British conservative activist David Vance called out “the sheer arrogance of this petulant child. ” A former Trump staffer declared that “the world laughs at this Greta charade. ” Thunberg has her female critics too, and while a person doesn’t have to be male to be a climate denier, data demonstrates a chasm in attitudes about climate change between men and women, with some research finding that men associate a desire to protect Earth at odds with their sense of what’s “masculine. ” Perhaps that explains the fact that leaders in Thunberg’s movement tend to be girls.
In the meantime the children strike, eschewing hierarchical models of power and control in favor of consensus. “We like to tell people our movement doesn’t have leaders,” says Isabelle Axelsson, 18, who has participated in climate protests in Sweden since December 2018. “Everyone plays such an important role. ” Some, like Thunberg, are adept with social media and press.
And mobilization requires knowledge. “That is what I’m trying to change,” Thunberg tells Glamour. “Because I think once people know, they will rise to the crisis. ” Thunberg returned to school for most of the week after the election, but she still protests with her peers at home and around the world each Friday.
So Thunberg tries to put it in perspective, with a sunnier spin than she sometimes allows: “What people don’t understand is that the people who are involved in the climate movement are so few compared with the whole population. ” Millions and millions of people are still asleep, or blind to the catastrophe we face.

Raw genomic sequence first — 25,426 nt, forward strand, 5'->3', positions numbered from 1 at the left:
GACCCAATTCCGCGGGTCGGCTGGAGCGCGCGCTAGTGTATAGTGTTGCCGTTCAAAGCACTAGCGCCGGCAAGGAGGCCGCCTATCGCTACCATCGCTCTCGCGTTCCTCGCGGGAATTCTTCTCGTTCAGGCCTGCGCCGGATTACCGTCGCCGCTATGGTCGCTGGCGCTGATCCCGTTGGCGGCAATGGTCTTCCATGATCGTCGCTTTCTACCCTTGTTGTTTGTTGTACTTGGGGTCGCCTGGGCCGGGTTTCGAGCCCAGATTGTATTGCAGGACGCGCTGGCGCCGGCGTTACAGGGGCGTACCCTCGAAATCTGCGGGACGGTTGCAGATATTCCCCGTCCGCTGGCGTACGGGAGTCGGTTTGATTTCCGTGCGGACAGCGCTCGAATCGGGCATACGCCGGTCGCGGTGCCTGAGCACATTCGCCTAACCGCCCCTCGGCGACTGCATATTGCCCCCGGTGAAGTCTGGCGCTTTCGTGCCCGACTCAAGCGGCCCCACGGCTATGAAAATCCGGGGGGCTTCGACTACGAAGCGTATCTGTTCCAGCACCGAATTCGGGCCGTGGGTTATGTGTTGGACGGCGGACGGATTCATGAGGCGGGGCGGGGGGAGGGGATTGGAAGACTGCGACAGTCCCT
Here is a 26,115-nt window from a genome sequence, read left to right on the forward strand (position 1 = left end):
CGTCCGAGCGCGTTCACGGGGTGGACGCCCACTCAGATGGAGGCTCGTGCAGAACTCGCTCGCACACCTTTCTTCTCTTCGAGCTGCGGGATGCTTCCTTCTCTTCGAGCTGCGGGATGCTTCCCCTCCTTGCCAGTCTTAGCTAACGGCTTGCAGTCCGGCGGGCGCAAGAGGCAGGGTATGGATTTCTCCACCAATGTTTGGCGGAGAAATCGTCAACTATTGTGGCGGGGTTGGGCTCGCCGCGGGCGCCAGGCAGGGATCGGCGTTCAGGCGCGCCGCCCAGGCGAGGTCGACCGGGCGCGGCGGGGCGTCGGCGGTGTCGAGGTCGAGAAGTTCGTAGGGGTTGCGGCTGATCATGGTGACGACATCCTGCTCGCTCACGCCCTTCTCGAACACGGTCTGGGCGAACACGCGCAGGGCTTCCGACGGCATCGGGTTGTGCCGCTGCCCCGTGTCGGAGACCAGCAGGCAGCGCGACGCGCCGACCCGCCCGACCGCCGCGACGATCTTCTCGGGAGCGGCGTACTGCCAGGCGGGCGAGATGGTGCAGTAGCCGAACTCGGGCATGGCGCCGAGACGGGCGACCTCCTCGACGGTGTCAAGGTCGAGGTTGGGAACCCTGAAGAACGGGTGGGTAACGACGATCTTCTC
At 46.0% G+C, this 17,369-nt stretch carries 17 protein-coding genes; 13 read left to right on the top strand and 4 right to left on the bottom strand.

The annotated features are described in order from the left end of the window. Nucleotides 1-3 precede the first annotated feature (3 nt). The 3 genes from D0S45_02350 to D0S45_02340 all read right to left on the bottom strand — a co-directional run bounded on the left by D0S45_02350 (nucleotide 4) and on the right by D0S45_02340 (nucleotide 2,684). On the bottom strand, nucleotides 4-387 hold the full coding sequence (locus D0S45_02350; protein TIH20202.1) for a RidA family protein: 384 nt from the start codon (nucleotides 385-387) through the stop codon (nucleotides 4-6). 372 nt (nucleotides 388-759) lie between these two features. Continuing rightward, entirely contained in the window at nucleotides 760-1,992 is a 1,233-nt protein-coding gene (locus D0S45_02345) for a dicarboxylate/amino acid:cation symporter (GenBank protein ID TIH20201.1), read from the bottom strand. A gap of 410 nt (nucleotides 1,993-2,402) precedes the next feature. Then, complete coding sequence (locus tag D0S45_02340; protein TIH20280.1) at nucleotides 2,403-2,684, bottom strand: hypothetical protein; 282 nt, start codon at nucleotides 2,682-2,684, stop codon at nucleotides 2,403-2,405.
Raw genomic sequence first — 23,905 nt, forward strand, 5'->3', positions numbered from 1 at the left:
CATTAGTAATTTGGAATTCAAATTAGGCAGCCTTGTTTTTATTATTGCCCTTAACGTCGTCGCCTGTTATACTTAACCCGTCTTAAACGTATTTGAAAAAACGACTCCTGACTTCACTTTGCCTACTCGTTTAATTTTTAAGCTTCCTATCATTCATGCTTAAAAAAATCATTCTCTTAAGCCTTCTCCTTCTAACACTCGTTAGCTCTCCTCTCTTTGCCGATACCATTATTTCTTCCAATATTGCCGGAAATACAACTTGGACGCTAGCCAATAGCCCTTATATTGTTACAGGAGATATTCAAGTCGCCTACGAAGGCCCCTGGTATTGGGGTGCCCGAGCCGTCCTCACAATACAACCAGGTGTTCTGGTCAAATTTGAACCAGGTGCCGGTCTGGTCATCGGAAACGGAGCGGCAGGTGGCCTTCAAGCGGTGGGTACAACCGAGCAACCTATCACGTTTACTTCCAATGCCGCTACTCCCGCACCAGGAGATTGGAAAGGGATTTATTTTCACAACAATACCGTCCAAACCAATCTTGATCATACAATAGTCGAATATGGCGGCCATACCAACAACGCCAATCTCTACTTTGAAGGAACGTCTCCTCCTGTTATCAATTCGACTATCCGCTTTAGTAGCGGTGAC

Swedish 15-year-old girl Greta Thunberg holds a placard reading "School strike for the climate" during a protest against climate change outside the Swedish parliament on November 30, 2018.
In an email to Glamour, former vice president and environmentalist Al Gore’s praise bordered on fandom: “Greta Thunberg personally embodies the moral authority of the global youth activist movement that is rightly demanding that we act immediately to start solving the climate crisis.
This time it sounded ominous. “I think the most important thing we can do right now is to inform people about what is actually going on,” Thunberg says later. “I don’t think people in general are ignoring this crisis because they don’t want to see it.
Therein is the crucial paradox of Thunberg’s work: People around the world have declared her the leader of an international movement, but Thunberg sees herself as just one small piece, or perhaps just one small organism.